Collectively, wealthy interlopers are buying up more and more of Montana and eroding our rights, yet contributing shockingly little in taxes. The average property tax on rural, agricultural land in Montana is about 65¢ per acre. The very rich claim residency out of state, so they do not pay Montana income taxes. They have an oversized impact on the Montana way of life, yet contribute very few tax dollars to offset those impacts.
One way to help restore balance in Montana is to apply a surcharge property tax on megaranches, directing proceeds towards public access enhancement programs. For example, a surcharge tax on parcels greater than 20,000 acres would apply to only 128 landowners in Montana. Tax proceeds would be directed towards programs such as Block Management, a cooperative private-public partnership between landowners and Fish, Wildlife, and Parks that pays landowners to provide free hunting access to private land, and sometimes to adjacent public lands. Tax funds could also be used to purchase access routes to public parcels that are currently locked up within private lands. A modest $1 per acre surcharge tax on parcels of 20,000 acres or more could potentially raise several million dollars per year to help fund public access.
To avoid double taxation, landowners who claim residency in Montana and pay income taxes in Montana would be exempt from the surcharge. In addition, any out-of-state landowner not wishing to pay the tax could choose an exemption by allowing continued traditional public access to their lands. Those who wish to block public access could do so and pay the surcharge tax. Either way, the surcharge tax would help restore balance in Montana, even if all megaranches chose the exemption and paid no taxes.
Dan and Ferris Wilks would be among the most impacted by the tax, contributing $358,837 per year towards public access programs in the state if they didn’t choose the exemption. Numbers on that scale sound unfathomably large to most of us, but not necessarily to the megarich.
Consider, Hamilton “Tony” James owns a 38,000-acre ranch near Twin Bridges, Montana, where he pushed through a land swap to take over 80 acres of public land on the Jefferson River known as Beaver Chew campsite on the Jefferson River Canoe Trail. James has a net worth of approximately $1.95 Billion, and an annual income of about $78 million from stocks and salary as the chief operating officer of Blackstone, a global asset management company. Dividing that down to a forty-hour work week, a $38,000 surcharge tax on Tony James Montana ranch is equal to approximately what Tony James earns in one hour.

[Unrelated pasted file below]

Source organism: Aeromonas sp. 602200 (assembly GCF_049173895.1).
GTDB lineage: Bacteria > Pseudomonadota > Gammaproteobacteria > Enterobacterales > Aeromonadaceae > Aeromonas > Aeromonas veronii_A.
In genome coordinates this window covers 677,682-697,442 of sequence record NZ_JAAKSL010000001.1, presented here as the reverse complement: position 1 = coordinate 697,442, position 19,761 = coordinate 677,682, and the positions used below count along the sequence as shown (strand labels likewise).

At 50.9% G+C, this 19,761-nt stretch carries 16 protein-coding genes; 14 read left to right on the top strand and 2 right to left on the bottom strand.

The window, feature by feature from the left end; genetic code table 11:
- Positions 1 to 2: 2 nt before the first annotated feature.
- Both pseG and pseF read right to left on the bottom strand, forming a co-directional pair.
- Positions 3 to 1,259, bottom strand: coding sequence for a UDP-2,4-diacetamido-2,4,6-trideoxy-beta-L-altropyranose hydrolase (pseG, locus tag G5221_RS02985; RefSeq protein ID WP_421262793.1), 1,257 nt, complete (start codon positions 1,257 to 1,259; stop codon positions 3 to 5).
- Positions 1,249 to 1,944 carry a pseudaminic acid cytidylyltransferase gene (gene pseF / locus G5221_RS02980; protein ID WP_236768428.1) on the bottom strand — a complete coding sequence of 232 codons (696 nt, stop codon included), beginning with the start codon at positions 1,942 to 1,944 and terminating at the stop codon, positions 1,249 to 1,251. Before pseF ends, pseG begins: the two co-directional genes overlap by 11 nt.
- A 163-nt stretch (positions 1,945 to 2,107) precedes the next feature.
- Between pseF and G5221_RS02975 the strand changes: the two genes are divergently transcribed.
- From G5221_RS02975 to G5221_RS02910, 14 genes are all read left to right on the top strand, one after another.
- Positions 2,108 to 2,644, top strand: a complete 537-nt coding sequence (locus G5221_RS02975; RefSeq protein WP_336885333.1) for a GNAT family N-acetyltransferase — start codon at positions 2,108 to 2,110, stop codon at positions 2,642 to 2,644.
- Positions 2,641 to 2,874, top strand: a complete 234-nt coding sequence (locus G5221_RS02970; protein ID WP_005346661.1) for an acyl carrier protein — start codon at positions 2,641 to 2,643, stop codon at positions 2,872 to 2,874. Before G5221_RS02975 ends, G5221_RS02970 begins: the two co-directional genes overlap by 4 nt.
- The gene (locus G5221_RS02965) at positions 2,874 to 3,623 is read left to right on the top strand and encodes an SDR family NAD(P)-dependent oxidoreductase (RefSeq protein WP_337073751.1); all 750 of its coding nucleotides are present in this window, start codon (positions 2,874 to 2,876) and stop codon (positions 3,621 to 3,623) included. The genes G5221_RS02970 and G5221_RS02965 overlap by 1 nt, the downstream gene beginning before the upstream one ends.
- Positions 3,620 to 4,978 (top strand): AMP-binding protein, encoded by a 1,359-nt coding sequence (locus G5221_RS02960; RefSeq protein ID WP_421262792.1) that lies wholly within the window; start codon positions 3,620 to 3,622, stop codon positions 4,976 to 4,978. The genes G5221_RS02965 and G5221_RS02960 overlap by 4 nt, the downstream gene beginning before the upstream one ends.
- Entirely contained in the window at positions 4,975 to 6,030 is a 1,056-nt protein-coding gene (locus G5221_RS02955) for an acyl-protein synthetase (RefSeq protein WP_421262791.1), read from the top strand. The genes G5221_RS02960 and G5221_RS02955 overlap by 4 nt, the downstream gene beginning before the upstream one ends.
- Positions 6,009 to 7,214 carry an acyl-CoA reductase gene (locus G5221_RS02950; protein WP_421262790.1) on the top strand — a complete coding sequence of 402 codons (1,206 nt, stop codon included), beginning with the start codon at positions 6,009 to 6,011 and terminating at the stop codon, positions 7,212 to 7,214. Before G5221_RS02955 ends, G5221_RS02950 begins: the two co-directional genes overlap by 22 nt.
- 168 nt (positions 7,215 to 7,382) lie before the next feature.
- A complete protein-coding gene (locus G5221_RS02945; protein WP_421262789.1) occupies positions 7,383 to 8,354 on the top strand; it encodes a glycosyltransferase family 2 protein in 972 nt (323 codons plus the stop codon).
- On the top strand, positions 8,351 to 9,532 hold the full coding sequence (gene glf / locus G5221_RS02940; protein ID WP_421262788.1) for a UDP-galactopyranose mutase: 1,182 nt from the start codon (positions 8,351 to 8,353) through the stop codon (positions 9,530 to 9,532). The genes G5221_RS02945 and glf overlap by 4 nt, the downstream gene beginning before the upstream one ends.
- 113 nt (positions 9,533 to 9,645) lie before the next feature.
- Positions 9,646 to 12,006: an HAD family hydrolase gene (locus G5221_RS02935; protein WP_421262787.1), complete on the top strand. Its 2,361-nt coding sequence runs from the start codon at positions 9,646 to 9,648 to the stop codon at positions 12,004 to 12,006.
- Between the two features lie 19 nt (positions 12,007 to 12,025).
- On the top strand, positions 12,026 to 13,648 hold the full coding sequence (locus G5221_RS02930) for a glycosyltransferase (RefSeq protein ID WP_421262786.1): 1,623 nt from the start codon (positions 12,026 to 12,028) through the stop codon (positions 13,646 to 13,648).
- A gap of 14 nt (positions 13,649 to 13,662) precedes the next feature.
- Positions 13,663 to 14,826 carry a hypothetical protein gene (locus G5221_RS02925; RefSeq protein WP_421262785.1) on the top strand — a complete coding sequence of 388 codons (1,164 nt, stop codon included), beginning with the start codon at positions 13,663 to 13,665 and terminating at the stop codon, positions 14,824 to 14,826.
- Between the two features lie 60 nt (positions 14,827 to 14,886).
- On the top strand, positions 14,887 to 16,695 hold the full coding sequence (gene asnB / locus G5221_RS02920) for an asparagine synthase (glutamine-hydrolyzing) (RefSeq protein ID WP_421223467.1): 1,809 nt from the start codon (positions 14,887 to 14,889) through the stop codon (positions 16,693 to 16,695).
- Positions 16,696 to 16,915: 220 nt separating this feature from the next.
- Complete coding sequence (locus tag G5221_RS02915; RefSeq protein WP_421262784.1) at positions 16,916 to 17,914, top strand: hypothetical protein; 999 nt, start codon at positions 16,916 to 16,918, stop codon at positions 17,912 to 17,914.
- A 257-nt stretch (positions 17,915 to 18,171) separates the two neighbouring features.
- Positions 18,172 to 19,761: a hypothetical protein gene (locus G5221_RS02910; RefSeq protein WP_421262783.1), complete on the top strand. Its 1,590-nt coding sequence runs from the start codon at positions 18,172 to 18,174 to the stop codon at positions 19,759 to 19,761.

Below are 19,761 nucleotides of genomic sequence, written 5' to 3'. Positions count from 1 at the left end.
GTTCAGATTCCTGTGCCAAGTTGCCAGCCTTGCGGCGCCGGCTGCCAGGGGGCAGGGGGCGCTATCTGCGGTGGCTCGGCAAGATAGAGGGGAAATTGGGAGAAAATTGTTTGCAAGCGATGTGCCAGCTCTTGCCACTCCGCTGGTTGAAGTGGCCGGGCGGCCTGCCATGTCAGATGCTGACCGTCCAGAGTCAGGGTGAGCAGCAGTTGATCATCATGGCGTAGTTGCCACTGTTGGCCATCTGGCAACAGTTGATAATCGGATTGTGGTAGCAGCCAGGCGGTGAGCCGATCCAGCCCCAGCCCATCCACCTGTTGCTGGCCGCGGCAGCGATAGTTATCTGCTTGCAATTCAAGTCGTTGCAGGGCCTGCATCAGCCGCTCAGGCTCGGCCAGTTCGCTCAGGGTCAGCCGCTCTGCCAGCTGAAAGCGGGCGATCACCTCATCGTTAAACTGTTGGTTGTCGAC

Any landowner who honors the Montana tradition of open access should naturally be exempt from the surcharge tax. The exemption is especially important given that not all megaproperties are owned by the megarich. The biggest private landowners in the state include corporations such as Weyerhaeuser (formerly Plum Creek), nonprofits like the Nature Conservancy and the American Prairie Reserve, and a few historic ranches that have been handed down through generations of Montanans.
Weyerhaeuser is a forestry and logging corporation from Washington and Oregon that recently merged with Plum Creek from Montana, adding 765,925 acres of land to Weyerhaeuser’s operations. Weyerhaeuser has closed many of its western holdings to private use, except by lease, and there has been concern that the company might do the same in Montana. Fortunately, that has not happened yet, although Weyerhaeuser could change their policy at any time if they choose to. Implementing a $1 per acre surcharge tax would give Weyerhaeuser additional incentive to leave corporate lands open to public use and claim the exemption.
The Nature Conservancy also owns extensive holdings in Montana, often acquiring properties then spinning them off to public entities. For example, prior to Plum Creek’s merger with Weyerhaeuser, The Nature Conservancy purchased 117,000 acres of corporate forest lands that were intermingled with public lands in the Blackfoot River watershed. These lands remain open to hiking and hunting, so The Nature Conservancy would be exempt from the surcharge tax. Ditto for the American Prairie Foundation, which has raised funds and purchased 84,141 acres of land (plus leased lands) for a public wildlife preserve in central Montana.